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ARS Home » Southeast Area » Stoneville, Mississippi » Warmwater Aquaculture Research Unit » Research » Publications at this Location » Publication #318297

Research Project: Biophotonics – Technology Development in Animal Research and Production Systems

Location: Warmwater Aquaculture Research Unit

Title: Effects of melatonin or maternal nutrient restriction on vascularity and cell proliferation in the ovine placenta

Author
item EIFERT, ADAM - West Virginia University
item WILSON, MATTHEW - West Virginia University
item VONNAHME, KIMBERLY - North Dakota State University
item CAMACHO, LETICIA - North Dakota State University
item BOROWICZ, PAWEL - North Dakota State University
item REDMER, DALE - North Dakota State University
item ROMERO, SINIBALDO - North Dakota State University
item DORSAM, SHERI - North Dakota State University
item HARING, JODIE - North Dakota State University
item LEMLEY, CALEB - North Dakota State University

Submitted to: Animal Reproduction Science
Publication Type: Peer Reviewed Journal
Publication Acceptance Date: 11/29/2014
Publication Date: 2/1/2015
Citation: Eifert, A.W., Wilson, M.E., Vonnahme, K.A., Camacho, L.E., Borowicz, P.P., Redmer, D.A., Romero, S., Dorsam, S., Haring, J., Lemley, C.O. 2015. Effects of melatonin or maternal nutrient restriction on vascularity and cell proliferation in the ovine placenta. Animal Reproduction Science. 153:13-21.

Interpretive Summary: In the pregnant ewe, placental vascularity was not associated with uteroplacental blood flow. Dietary melatonin and nutrient restriction decreased caruncle vascularity, while chronic uterine infusion of melatonin did not alter placental vascularity.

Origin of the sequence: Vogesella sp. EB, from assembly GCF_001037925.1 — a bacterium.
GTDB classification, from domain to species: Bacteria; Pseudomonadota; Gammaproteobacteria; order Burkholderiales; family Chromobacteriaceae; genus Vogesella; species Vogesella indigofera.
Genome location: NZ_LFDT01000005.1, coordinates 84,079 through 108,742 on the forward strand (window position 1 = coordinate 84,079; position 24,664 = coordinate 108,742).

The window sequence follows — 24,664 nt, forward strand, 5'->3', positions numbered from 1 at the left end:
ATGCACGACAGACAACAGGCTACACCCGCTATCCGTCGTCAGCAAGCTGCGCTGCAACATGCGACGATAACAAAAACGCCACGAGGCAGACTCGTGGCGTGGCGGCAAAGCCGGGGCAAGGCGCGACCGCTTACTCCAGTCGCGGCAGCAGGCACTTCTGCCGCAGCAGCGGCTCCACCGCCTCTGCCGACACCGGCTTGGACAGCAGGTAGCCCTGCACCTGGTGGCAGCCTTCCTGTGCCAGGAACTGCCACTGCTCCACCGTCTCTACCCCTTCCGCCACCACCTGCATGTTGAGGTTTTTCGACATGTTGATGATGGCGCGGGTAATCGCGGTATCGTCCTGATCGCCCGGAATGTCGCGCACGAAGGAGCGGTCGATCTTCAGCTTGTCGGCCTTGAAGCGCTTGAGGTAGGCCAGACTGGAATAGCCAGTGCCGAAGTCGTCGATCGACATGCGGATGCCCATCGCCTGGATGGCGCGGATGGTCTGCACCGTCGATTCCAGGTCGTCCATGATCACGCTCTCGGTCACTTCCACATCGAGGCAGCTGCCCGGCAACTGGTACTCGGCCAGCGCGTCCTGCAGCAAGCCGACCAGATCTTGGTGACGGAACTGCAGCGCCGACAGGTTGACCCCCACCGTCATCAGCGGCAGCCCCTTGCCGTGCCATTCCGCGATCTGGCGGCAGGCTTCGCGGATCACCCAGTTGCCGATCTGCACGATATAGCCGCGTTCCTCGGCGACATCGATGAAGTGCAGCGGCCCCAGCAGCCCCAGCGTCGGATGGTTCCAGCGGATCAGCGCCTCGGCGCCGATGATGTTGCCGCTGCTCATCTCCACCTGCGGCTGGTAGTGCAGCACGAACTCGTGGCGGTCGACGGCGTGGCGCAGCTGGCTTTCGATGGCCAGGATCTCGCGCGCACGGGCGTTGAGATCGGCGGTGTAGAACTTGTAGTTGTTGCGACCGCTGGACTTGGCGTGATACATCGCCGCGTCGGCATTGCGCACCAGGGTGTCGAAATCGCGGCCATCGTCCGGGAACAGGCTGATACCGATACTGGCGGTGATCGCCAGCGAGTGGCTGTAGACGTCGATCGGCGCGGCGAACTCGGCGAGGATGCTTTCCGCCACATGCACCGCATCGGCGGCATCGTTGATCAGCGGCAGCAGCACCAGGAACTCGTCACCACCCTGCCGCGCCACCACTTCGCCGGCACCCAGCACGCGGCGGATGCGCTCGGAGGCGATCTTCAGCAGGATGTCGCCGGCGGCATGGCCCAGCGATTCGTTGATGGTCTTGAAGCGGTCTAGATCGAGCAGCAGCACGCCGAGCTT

Technical Abstract: Previously we reported increased umbilical artery blood flow in ewes supplemented with melatonin from mid- to late-pregnancy, while maternal nutrient restriction decreased uterine artery blood flow. To further unravel these responses, this study was designed to assess placental cell proliferation and vascularity following supplementation with melatonin or maternal nutrient restriction. For the first experiment, 31 primiparous ewes were supplemented with 5 mg of melatonin per day (MEL) or no melatonin (CON) and allocated to receive 100% (adequate fed; ADQ) or 60% (restricted; RES) of their nutrient requirements from d 50 to 130 of gestation. To examine melatonin receptor dependent effects, a second experiment was designed utilizing 14 primiparous ewes infused with vehicle, melatonin, or luzindole (melatonin receptor 1 and 2 antagonist) from d 62 to 90 of gestation. For experiment 1, caruncle concentrations of RNA were increased in MEL-RES compared to CON-RES. Caruncle capillary area density and average capillary cross-sectional area were decreased in MEL-RES compared to CON-RES. Cotyledon vascularity was not different across dietary treatments. For experiment 2, placental cellular proliferation and vascularity were not affected by infusion treatment. In summary, melatonin interacted with nutrient restriction to alter caruncle vascularity and RNA concentrations during late pregnancy. Although melatonin receptor antagonism alters feto-placental blood flow, these receptor dependent responses were not observed in placental vascularity. Moreover, placental vascularity measures do not fully explain the alterations in uteroplacental blood flow.